01 August 2019

What came with the Commodore SX-64

Getting the Commodore SX-64 was exciting enough, but the seller included a box of software and accessories. I was mainly focused on ensuring that all of the components of the SX-64 were in good working order, but eventually I got around to taking a look at the box.
That's my foot in the lower left.
It's a crazy amount of stuff, so I still haven't gone through all of it. But I'll discuss some of the highlights.
I found a floppy disk container at a Habitat for Humanity ReStore for $2 so all of the disks went into that. 
Not all of the software could fit in the container, and not all of it was floppy disks. The computer also came with several cartridges. About half of the disks are games and software and the other half are what appear to be personal documents. 
This was the biggest surprise in the box: documentation. Not only did the computer and other hardware come with original manuals, but also hundreds of pages written by the user detailing machine code and programs written for the computer. This stuff is way beyond my understanding as I've focused primarily on cleaning and repairing Commodore computers.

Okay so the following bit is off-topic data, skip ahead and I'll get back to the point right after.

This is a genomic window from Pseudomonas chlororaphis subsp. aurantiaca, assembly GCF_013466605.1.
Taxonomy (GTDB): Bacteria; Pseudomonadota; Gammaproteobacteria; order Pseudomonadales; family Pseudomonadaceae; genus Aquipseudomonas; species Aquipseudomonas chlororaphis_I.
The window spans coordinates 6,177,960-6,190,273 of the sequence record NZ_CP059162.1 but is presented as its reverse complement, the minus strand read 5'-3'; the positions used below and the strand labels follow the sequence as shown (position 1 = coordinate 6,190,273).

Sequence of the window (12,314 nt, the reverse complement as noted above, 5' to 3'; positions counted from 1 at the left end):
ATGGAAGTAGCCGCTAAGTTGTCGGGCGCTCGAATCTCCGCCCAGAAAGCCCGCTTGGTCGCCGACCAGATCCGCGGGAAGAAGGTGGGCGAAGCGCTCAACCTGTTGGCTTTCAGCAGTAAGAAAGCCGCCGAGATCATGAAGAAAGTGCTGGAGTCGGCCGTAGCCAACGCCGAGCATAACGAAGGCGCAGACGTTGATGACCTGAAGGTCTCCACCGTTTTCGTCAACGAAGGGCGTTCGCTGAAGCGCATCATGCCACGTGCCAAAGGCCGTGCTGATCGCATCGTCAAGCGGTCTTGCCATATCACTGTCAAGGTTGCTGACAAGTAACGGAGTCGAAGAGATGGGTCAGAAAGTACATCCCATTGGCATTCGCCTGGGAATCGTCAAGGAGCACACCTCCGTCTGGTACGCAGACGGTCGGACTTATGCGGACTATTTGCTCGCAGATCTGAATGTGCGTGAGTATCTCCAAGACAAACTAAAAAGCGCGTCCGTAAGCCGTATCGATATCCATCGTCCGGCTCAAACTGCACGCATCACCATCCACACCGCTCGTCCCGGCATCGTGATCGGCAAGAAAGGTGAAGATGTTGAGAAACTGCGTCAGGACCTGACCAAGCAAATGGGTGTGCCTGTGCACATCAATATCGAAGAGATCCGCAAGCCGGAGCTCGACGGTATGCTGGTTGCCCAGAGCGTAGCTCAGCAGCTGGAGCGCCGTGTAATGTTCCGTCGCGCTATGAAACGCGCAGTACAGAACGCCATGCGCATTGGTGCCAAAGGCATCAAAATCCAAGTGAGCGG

And here are the accessories. On the bottom left is the Video Command controller, which is the same type of controller as the Fairchild Channel F video game console. If you've never heard of the Fairchild Channel F, it's the first home video game console with games on cartridges, released in 1976. 

In the middle is the 1581, a 3.5" floppy disk drive. I never knew the Commodore 64 could use 3.5" disks. 

At the upper right is the Suncom Animation Station. It's some sort of tablet with a stylus and buttons on the side. I assume you can draw things with it. 

And the rest are controllers, including the paddle controllers for Pong! I've got several other vintage video game controllers that I'd like to cover in the future. 

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